Researchers have found that according to the new implications of behavioral epigenetics, it is believed that experiences in our past and in our ancestors past, can leave molecular scars on our DNA (Hurley, 2013). Science suggest that individuals that grow up with alcoholic or abusive parents, continue to harbor the memories and pain associated with it. Some individuals look at this as a molecular residue that causes a bump in the structure of our genetics. Research shows that you can inherit predispositions to things. For instance, if your grandfather was neglected and abused as an infant, you may inherit a predisposition towards depression or even aggression. This can also work in the opposite. What if your mother was adopted at infancy? What would her adoptive parents have to do with her personality development? If at a young age the mother began being cared for in a loving nurturing home, her epigenetics will change to reflect such care. In the beginning we are exposed to different experiences, then we react to those things, and as we get older we have a better understanding to deal with those experiences. We do not always have to react to the same situation in the same way. We can alter our behaviors to help create a new out come.

           Researchers believe that what really matters is what your genes are doing. It is believed that when we move in and out of different environments, our genes adjust to these changes. Our genes can be turned on and off according to stress, nutrition, and exposure to toxins. The interaction between our environment and our genes are believe to help create characteristics throughout our lives. It takes both nature as well as nurture to create our personalities.

References:

Hurley, D. (2013). . Discover 34(4), 48-55. Retrieved from

Weaver, I. C. G., Cervoni, N., Champagne, F. A., DAlessio, A. C, Sharma, S., Seckl, J. R., Meaney, M. J. (2004). Epigenetic programming by maternal behavior. Nature Neuroscience, 7(8), 847-854. http://dx.doi.org/10.1038/nn1276

Webster, M. (2013, January 10). [Blog post]. Retrieved from http://www.radiolab.org/story/261176-the-great-mother-switcheroo

My post:

Question 1

The study conducted on the rat in the The Great Rat Mother Switcheroo vividly indicates that the mothers love is highlighted by the maternal grooming in rats, which impact the rat on the genetic level via the procedure referred to as epigenetic (Weaver et al. 2004). The pups were swapped among the high licking rat mother and the low licking rat mother in the experiment. Later the rats with the low licking biological mothers were exchanged with the high licking rat mothers. The pups of the mother with the high licking behaviors were raised to become less stressed people who later became high licking mothers.” Contrarily, the pups raised or born of the mothers with low licking behaviors became highly stressed as an adult who later passes this behavior to their offspring as such continuing the cycle of the low licking behaviors (Webster, 2013).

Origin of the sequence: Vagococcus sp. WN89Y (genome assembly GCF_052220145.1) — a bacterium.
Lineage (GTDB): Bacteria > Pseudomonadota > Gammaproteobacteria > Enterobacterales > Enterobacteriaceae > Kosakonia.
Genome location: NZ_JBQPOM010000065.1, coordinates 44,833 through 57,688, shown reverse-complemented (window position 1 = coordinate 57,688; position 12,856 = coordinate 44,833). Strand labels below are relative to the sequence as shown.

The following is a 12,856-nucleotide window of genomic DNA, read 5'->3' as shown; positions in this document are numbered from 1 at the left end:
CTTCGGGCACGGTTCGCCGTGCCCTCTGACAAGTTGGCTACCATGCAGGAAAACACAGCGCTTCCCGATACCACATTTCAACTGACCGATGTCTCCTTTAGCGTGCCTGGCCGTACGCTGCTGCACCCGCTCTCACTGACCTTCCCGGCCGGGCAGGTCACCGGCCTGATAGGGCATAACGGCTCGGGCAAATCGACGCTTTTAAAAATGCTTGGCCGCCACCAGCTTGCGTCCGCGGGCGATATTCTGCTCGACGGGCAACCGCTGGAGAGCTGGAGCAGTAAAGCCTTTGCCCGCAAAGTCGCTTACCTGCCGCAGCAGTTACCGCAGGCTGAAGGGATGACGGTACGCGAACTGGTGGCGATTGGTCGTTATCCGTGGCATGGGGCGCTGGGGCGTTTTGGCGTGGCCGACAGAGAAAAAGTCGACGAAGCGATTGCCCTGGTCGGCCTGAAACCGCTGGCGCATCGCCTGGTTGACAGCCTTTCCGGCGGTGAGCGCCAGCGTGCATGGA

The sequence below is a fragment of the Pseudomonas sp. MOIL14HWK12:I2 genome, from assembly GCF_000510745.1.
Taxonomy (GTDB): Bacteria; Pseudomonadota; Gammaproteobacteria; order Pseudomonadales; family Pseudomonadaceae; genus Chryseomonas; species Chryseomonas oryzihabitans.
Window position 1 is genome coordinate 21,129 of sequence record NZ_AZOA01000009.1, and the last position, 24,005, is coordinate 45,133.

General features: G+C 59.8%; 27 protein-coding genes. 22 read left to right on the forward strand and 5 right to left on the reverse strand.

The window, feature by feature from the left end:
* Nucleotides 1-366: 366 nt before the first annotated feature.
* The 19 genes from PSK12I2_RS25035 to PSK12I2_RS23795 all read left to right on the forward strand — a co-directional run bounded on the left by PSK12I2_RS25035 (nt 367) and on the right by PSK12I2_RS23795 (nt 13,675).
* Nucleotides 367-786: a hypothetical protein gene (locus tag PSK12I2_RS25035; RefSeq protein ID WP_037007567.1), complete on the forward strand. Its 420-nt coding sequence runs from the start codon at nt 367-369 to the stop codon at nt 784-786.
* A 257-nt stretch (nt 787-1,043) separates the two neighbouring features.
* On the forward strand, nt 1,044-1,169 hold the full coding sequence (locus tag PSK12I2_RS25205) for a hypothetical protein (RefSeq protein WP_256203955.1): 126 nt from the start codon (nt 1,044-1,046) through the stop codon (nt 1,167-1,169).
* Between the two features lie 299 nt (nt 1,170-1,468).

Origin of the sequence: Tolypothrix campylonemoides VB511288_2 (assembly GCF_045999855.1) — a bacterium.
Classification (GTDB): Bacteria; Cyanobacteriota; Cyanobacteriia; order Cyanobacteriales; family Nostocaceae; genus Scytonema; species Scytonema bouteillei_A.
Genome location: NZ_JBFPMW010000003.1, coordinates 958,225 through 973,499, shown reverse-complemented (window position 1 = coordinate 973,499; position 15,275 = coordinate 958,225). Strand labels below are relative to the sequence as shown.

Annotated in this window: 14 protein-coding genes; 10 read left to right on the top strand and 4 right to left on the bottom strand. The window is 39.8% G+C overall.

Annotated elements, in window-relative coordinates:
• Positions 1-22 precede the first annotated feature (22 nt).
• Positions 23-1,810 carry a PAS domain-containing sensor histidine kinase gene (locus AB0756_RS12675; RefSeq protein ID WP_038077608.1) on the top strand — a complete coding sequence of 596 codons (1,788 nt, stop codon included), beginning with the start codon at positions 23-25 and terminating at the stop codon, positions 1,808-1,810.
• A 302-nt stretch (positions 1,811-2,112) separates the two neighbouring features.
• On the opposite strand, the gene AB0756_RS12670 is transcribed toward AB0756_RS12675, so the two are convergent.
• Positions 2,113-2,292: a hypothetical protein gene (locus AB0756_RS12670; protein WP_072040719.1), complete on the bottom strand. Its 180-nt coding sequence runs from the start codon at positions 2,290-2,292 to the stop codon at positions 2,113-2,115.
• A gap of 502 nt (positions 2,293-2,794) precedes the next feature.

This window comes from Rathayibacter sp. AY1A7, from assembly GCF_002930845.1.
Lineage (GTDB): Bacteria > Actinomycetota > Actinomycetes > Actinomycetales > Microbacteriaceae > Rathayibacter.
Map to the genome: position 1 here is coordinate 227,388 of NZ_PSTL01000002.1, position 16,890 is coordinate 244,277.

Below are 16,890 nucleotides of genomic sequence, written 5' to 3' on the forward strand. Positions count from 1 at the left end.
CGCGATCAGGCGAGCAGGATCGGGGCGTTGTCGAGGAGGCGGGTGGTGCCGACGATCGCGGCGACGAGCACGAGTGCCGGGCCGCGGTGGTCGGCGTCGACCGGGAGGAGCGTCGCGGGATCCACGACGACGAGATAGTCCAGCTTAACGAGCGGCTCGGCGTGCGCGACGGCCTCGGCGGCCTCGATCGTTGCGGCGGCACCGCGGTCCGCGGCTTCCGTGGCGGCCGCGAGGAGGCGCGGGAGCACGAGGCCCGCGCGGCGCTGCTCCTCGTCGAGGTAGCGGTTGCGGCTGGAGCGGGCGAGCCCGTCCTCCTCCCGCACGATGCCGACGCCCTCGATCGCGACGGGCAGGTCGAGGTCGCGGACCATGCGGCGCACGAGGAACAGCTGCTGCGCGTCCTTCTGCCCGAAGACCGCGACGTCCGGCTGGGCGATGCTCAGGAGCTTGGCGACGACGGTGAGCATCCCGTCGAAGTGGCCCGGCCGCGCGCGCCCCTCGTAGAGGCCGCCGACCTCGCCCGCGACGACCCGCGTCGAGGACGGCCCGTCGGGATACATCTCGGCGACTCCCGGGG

Question 2

Kids who are neglected grow up to be stressful adults. Maladaptive, as well as mental health illness in adults who had an abusive childhood, is high compared to those who had a caring mother. One may inquire if the children of the low lick mother are bounded to remaining stressed adults or whether they can reprogram their genes by neglecting undesired genes and ad adapting or focusing on the desired ones alone. The hypothesis that maternal care alters DNA methylation, these changes are stably maintained into adulthood (Lecci, 2015); therefore, it is good news to hear that there is the ability to turn around traumatic events which can lead to maladaptive behaviors and mental health illness. To make changes, therapy and a good diet can be prioritized; however, therapy alone cannot produce satisfactory outcome.

Question 3

The assertion that how well the mother loves the kid can influence children based on genetic level shattering the nature vs. nurture discussion because it seems that every individual can possess both negative and positive impacts on the other (Lecci, 2015). Epigenetics is a system that turns our genes on and off. The process works by chemical tags, known as epigenetic marks, attaching to DNA and telling a cell to either use or ignore a particular gene (Weaver et al. 2004).

References

Lecci, L. B. (2015). . Retrieved from

Weaver, I. C. G., Cervoni, N., Champagne, F. A., DAlessio, A. C, Sharma, S., Seckl, J. R., Meaney, M. J. (2004). . Nature Neuroscience, 7(8), 847-854. http://dx.doi.org/10.1038/nn1276

Webster, M. (2013, January 10). [Blog post]. Retrieved from http://www.radiolab.org/story/261176-